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John D. Pierce | Blog


Need a Big Sky adventure? 

Photos by John D. PierceBy John Pierce

For those looking for an experience of reflection and renewal and the exploration of fresh places and ideas, let me invite you to NURTURING FAITH EXPERIENCE: MONTANA.   

This “experimental experience” in Big Sky Country, Aug. 18-23, will be a unique retreat opportunity.

While addressing current issues with some bright-minded people, the group also will help shape a model for future events in Montana.

Sponsors (to date) include Baptists Today, Baptist History and Heritage Society, Cooperative Baptist Fellowship of North Carolina and The Pittman Center of Gardner-Webb University. Other sponsor-participants are warmly welcomed.

Programming will make good use of the many talents within the group as well as some leaders in Montana. Initially, 14 spaces have been reserved. Additional persons will be added as long as lodging and transportation are available to us.


Friend and colleague Bruce Gourley, who lives in Bozeman and is owner of the popular web site, is making great plans and will be our well-informed guide.

Here’s what the schedule looks like:

Monday, August 18

Arrive at the Bozeman, MT airport by 4 pm (earlier if possible). If someone’s flight is delayed, transportation will still be provided.

Western dinner and lodging in Bozeman / Get-acquainted time and overview of plans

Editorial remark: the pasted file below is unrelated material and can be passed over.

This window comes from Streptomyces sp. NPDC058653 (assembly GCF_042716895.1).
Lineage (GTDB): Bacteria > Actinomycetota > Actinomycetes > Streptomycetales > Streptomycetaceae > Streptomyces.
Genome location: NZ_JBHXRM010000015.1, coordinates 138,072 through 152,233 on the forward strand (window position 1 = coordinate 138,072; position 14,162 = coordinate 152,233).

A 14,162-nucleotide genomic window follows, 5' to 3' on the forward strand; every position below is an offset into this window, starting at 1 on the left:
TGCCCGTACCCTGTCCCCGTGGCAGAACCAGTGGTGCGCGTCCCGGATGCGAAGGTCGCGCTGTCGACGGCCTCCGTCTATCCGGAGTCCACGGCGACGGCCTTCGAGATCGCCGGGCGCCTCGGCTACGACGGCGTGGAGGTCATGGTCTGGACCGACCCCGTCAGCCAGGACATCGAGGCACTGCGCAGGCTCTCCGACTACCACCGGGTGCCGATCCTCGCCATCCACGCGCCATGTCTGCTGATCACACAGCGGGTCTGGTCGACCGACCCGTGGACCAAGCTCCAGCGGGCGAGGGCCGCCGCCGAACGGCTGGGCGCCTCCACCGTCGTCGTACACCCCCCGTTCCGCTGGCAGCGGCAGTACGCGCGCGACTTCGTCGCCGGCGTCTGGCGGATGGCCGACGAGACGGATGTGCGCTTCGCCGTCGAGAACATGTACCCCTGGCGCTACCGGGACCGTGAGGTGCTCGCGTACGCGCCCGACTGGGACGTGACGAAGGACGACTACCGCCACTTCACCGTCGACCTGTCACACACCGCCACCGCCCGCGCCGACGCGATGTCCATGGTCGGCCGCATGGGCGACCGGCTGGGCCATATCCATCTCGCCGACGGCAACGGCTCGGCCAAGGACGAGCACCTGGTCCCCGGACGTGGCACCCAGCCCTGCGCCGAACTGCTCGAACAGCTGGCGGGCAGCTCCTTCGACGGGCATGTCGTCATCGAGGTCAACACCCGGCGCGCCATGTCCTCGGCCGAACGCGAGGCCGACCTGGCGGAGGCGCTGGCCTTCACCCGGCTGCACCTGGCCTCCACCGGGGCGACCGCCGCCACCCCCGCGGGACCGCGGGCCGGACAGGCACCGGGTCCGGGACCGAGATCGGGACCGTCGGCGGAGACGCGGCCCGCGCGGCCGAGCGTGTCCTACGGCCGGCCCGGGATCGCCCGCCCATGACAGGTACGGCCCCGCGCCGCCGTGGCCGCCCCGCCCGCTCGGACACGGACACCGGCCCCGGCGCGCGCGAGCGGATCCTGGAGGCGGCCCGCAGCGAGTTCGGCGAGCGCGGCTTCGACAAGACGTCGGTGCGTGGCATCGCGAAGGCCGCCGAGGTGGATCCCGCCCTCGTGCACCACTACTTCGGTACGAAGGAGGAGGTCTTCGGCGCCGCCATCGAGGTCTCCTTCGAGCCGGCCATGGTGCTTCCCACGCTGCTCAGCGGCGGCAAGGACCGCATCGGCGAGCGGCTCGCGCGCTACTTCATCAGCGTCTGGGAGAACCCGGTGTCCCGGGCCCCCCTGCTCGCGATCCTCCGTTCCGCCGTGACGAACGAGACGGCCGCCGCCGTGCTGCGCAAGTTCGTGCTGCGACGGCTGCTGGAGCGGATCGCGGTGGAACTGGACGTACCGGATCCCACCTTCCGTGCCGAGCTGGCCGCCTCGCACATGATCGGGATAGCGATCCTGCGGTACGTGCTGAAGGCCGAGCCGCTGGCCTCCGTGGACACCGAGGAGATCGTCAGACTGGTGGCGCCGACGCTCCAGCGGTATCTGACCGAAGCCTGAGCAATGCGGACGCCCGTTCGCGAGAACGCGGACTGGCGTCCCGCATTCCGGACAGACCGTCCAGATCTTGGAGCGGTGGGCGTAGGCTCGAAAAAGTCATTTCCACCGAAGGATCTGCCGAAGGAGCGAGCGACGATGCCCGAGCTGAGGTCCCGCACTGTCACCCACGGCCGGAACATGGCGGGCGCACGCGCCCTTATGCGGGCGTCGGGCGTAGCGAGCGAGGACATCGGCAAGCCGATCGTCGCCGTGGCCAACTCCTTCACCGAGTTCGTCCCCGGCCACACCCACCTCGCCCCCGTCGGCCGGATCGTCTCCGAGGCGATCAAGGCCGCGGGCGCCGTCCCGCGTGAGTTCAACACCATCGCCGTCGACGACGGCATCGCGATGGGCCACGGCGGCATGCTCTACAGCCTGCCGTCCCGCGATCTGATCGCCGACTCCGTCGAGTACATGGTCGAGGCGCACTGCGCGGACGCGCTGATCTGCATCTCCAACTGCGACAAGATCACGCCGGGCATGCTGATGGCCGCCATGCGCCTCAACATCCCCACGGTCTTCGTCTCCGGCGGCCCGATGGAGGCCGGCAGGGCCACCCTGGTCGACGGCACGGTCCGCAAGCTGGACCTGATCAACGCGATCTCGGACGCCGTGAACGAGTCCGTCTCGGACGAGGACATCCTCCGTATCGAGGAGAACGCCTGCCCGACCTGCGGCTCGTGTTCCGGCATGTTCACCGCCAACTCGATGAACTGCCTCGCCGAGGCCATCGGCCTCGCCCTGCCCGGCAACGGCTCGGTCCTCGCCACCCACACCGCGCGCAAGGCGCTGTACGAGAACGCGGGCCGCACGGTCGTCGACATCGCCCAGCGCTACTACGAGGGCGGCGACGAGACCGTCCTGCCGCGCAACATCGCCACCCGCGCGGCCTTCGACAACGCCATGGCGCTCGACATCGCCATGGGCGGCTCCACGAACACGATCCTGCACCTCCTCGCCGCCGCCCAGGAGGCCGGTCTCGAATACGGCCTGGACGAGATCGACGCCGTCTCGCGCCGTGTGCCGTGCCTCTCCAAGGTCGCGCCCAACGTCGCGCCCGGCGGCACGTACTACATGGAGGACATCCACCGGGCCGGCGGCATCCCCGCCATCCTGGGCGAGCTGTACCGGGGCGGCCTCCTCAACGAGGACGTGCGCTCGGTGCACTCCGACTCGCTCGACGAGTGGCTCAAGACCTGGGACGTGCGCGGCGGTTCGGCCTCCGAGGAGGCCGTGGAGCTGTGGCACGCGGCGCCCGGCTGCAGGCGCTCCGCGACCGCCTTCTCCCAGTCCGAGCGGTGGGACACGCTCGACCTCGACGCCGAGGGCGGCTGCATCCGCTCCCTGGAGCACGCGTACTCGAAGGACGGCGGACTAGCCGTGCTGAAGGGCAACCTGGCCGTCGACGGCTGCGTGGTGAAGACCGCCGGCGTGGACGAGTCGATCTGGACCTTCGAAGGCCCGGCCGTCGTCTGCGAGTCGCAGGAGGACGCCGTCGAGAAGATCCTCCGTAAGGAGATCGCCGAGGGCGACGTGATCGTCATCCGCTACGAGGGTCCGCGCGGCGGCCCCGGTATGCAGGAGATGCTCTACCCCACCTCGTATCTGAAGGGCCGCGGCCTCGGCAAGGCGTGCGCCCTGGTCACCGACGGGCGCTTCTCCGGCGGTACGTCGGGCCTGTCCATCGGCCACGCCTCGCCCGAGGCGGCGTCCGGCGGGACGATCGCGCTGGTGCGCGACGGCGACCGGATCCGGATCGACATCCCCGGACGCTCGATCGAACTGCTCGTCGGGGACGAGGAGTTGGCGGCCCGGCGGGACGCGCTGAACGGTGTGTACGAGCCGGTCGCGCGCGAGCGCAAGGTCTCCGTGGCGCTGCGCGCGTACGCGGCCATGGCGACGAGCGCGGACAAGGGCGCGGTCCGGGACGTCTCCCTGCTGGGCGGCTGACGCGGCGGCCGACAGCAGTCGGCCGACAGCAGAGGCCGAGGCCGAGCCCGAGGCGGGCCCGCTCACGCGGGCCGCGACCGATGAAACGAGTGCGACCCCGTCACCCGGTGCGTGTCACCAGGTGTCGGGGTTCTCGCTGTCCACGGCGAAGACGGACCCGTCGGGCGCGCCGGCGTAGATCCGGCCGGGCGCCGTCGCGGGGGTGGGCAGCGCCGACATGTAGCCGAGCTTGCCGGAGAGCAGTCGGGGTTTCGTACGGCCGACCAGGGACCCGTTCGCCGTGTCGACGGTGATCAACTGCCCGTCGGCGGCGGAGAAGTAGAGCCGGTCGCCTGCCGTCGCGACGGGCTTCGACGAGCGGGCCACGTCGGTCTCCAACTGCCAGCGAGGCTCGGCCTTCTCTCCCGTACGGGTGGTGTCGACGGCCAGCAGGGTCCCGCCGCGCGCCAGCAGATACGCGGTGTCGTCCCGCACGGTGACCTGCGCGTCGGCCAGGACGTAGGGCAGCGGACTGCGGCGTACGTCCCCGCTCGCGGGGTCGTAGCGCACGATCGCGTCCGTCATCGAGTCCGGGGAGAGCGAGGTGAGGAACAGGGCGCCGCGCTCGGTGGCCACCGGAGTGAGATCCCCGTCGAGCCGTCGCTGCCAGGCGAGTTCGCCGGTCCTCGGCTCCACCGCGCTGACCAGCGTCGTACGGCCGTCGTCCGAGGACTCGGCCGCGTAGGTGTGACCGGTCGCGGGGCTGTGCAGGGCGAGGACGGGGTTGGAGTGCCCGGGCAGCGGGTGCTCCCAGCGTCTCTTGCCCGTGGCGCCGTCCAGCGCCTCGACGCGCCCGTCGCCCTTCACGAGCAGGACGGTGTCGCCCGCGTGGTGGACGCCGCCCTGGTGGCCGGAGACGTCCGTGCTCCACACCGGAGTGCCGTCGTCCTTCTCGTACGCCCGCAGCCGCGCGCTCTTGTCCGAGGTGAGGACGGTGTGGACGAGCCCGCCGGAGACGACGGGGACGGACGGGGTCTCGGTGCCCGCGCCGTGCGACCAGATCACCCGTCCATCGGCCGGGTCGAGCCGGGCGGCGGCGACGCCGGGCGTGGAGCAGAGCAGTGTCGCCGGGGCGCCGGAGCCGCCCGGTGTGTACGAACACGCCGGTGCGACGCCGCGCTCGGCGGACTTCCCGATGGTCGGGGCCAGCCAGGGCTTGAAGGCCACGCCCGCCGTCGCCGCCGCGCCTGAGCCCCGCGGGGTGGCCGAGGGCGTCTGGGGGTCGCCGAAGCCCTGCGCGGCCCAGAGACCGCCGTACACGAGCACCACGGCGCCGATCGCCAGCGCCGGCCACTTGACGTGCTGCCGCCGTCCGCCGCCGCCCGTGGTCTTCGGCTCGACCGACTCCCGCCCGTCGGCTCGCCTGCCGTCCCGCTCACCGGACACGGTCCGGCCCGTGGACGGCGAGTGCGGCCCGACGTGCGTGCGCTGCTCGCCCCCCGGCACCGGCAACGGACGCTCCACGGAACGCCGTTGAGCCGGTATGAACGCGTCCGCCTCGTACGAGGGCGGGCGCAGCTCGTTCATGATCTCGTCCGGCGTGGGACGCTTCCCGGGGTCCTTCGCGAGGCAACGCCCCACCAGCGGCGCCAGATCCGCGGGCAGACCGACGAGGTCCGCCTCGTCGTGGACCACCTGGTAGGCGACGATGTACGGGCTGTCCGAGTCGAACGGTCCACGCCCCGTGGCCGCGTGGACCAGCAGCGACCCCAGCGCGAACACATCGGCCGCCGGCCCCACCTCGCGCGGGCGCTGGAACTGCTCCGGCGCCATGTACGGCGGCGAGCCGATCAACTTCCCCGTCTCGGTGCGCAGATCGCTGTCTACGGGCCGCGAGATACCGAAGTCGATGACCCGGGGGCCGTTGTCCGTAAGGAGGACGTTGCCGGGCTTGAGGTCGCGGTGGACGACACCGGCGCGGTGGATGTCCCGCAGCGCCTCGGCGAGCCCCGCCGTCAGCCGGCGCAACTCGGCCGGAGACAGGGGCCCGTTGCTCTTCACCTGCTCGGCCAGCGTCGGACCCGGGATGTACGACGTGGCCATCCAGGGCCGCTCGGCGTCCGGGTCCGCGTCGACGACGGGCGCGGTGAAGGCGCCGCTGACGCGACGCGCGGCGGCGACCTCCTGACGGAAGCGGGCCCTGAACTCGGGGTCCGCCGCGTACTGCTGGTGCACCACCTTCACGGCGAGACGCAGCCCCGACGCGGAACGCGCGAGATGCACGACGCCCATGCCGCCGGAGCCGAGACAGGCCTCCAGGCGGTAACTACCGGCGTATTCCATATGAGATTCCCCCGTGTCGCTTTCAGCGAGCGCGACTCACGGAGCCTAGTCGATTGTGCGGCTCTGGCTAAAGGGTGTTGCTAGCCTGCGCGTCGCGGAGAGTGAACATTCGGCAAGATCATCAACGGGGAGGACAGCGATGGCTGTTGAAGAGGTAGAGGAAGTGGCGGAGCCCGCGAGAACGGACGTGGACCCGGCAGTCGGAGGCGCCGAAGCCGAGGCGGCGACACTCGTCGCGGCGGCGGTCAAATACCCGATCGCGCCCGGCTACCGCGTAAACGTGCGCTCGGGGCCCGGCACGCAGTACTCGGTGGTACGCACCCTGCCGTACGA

Tuesday, August 19

Early breakfast in Bozeman and drive to Yellowstone National Park

Personalized tour by Bruce Gourley

Lodging in the park

Wednesday, August 20

Breakfast buffet at Old Faithful Inn

Second day of touring Yellowstone

Check in and dinner at Parade Rest Guest Ranch

Evening session

Thursday, August 21

All meals, meetings and activities at the ranch with a possible side trip

Friday, August 22

All meals, meetings and activities at the ranch with a possible side trip

Friday night Cowboy Cookout at ranch

Saturday, August 23

Breakfast and depart ranch for Bozeman

(Please make departing flights for noon or later.)

 Cost is $1,200 (based on double occupancy) and includes:

Ground transportation from time of airport arrival in Bozeman (Aug. 18) until airport departure from Bozeman (Aug. 23)

Lodging and meals from Monday dinner through Saturday breakfast

Two-day private tour in Yellowstone National Park

All of the wonderful activities at Parade Rest Guest Ranch near West Yellowstone

Additional information:

Housing at the ranch and Yellowstone Park varies. These are cabins and lodges, not the Ritz. For anyone insisting on a private room throughout the week, please add $250.

Each person is responsible for his or her own travel to and from Bozeman. Reservations should be made as soon as possible.

Much time will be spent in the great outdoors with a variety of optional activities.



To secure a spot, please send a $400 deposit to Baptists Today, P.O. Box 6318, Macon, GA 31208-6318 marked as “NF Montana.”